“First, the question is not whether the Federal Reserve should raise its target inflation rate above 2% per year. The question is whether the Federal Reserve should raise its target inflation rate to 2% per year. On Wednesday afternoon, the Federal Reserve chairman, Ben Bernanke, stated that he was unwilling to undertake more stimulative policies […]

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“Can the Federal Reserve Print to Prosperity?” – Forbes

Posted by Tom Duncan
May 4, 2011
in Blog

“The side affect of all of the money supply and low interest rates is that commodity prices continue to rise, which is hitting the middle class rather hard. And with consumers making up 70% of the economy, this is a real drag on real economic growth. We have printed a lot of money but the […]

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“Bill Would Deny Fed Chiefs Interest Rate Votes” – Boston Globe

Posted by Tom Duncan
May 4, 2011
in Blog

“US Representative Barney Frank introduced a bill yesterday that would block the heads of Federal Reserve regional banks in Boston and elsewhere from voting when they serve on the Fed’s interest-rate-setting panel in Washington. The presidents of the regional banks take turns filling five of the 12 voting seats on the Federal Open Market Committee, […]

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“Can the Federal Reserve Print to Prosperity?”

Posted by Tom Duncan
May 3, 2011
in Blog

“The side affect of all of the money supply and low interest rates is that commodity prices continue to rise, which is hitting the middle class rather hard. And with consumers making up 70% of the economy, this is a real drag on real economic growth. We have printed a lot of money but the […]

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“Federal Reserve’s Politicization Is Dangerous”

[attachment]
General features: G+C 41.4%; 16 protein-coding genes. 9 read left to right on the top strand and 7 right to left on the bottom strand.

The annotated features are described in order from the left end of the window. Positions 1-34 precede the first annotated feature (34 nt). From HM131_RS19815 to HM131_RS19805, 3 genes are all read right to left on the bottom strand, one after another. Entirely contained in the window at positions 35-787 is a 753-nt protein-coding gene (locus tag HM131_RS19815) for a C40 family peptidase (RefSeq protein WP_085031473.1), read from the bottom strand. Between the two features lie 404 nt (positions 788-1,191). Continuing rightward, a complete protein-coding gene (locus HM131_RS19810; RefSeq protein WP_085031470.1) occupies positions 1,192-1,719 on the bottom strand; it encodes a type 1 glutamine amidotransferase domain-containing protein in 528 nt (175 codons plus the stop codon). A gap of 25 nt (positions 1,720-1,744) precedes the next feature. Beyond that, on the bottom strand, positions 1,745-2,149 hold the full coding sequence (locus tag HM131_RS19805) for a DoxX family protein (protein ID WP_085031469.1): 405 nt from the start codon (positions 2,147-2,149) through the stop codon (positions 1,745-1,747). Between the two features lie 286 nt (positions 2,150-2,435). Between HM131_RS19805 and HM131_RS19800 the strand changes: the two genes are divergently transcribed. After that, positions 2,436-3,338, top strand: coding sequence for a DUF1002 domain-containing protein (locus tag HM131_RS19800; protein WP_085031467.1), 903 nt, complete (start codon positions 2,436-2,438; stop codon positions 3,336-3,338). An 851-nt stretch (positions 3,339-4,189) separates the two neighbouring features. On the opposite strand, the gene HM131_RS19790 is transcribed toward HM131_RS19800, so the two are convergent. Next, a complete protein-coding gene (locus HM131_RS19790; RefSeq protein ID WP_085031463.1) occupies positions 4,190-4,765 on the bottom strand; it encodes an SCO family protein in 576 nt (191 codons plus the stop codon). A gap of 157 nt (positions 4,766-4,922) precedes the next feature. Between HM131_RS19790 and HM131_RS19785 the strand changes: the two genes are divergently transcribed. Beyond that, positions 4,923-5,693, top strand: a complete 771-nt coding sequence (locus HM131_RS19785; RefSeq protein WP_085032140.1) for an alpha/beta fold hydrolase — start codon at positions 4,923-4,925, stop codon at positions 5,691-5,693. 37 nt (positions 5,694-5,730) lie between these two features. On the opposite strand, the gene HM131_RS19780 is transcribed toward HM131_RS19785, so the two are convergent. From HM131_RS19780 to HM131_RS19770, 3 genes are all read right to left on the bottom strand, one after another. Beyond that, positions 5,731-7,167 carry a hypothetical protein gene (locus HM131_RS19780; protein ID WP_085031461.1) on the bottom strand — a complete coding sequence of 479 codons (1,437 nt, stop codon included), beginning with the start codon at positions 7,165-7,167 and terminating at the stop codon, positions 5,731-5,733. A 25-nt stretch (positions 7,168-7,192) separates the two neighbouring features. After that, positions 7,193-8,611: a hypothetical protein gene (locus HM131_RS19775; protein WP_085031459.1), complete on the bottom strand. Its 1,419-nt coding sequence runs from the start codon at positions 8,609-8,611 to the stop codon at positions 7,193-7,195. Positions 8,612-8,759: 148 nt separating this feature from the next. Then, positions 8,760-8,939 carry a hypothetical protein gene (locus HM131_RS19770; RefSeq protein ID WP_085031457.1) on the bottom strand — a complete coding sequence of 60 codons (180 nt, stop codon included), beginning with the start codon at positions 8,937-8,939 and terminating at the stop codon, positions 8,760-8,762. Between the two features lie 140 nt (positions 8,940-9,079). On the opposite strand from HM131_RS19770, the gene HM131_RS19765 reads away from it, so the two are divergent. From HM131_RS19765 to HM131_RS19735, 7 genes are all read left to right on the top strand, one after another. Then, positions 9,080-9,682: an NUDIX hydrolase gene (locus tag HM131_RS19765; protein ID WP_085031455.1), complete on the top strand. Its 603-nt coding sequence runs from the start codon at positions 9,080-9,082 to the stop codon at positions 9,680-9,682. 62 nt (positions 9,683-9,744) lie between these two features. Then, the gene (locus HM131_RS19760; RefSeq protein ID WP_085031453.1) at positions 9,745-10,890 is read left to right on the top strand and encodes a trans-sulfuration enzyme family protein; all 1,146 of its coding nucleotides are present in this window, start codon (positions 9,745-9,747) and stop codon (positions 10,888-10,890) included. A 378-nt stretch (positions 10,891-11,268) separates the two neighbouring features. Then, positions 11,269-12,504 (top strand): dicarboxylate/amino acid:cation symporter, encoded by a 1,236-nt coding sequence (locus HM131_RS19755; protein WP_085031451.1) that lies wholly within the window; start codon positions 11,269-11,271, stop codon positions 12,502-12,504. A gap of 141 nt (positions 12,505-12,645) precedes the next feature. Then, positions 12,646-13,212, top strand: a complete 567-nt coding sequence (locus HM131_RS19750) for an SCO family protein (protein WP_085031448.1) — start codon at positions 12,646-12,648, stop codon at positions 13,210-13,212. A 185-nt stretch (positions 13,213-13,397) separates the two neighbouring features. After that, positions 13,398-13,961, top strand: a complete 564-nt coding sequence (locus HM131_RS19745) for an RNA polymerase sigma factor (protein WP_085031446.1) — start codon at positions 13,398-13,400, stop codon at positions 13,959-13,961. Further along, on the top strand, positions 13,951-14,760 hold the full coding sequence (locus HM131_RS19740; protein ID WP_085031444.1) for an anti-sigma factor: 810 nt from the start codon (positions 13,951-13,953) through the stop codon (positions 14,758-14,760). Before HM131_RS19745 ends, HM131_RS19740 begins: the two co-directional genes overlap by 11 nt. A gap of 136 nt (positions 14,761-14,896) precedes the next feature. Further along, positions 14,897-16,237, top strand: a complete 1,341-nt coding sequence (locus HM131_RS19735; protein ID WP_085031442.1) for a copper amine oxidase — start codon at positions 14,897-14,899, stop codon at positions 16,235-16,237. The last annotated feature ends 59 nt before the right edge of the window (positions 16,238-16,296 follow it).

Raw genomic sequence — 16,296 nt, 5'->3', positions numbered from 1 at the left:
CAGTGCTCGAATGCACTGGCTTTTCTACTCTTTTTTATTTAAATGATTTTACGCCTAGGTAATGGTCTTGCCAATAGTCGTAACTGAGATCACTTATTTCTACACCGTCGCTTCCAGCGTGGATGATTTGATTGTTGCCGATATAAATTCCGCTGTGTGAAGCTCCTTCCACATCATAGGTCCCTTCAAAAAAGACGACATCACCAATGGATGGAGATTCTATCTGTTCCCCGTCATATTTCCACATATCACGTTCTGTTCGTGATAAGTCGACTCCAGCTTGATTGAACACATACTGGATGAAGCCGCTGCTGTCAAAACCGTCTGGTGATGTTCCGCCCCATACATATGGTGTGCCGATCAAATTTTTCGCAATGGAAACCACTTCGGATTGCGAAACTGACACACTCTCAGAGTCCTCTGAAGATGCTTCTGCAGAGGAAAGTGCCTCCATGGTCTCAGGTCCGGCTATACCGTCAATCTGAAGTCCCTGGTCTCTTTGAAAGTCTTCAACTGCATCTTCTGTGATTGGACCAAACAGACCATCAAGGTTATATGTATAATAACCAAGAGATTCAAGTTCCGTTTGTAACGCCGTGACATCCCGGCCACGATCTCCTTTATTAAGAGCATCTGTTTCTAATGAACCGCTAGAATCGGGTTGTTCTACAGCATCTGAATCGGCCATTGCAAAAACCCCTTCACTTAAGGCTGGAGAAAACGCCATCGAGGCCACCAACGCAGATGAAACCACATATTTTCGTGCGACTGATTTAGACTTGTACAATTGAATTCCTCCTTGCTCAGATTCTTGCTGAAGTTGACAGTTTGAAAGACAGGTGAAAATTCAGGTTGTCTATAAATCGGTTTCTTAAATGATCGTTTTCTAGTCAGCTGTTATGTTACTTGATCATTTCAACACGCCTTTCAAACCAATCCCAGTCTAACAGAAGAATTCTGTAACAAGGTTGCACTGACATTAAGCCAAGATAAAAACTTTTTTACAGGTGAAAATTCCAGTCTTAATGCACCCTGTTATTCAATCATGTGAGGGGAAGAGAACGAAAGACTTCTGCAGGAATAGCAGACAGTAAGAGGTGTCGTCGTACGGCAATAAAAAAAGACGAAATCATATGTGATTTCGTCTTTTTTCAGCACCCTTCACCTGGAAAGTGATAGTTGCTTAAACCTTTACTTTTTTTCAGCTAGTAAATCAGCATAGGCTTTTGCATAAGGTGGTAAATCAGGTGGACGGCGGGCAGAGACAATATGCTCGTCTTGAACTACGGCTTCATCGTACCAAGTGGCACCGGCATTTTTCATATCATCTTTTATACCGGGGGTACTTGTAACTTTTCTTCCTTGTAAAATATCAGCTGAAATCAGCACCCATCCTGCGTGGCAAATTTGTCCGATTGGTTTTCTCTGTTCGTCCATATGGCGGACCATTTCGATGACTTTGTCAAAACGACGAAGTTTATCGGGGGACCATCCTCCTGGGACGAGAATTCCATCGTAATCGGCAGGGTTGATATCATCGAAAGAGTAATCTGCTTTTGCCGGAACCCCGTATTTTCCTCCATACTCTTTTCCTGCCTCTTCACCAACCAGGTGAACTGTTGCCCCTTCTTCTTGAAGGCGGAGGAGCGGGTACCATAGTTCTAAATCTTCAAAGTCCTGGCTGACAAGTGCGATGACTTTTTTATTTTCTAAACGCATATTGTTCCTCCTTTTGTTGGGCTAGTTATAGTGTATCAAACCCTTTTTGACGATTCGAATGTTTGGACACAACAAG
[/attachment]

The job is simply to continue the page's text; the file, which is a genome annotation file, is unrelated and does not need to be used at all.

Posted by Tom Duncan
May 2, 2011
in Blog

“It might help getting our minds around what is so wrong in America today by thinking about the local police force. It’s not hard to understand that the job of the police is to protect lives and property. Suppose we decided to broaden their mandate. Suppose each municipality decided that the job of the police […]

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“Inflation – What It Is, What It Isn’t” – Nasdaq

Posted by Tom Duncan
April 28, 2011
in Blog

“Depending on what you read, your political leanings, and philosophical beliefs, some scenarios like these could be on your mind. But reality is seldom that outrageous, so here is what I think will happen. First of all, prices are going up. Economists have underestimated increases because, whenever a trend emerges, the bean counters are always […]

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“Debt Limit Standoff: 10 Things to Watch” – The Hill

Posted by Tom Duncan
April 27, 2011
in Blog

“Republicans and Democrats on Capitol Hill are strategizing for what is expected to be a bruising debate on raising the nation’s debt limit and reining in government spending. The Obama administration has set an early-July deadline for lifting the $14.3 trillion debt ceiling, a move that congressional leaders agree must be done.But some Tea Party […]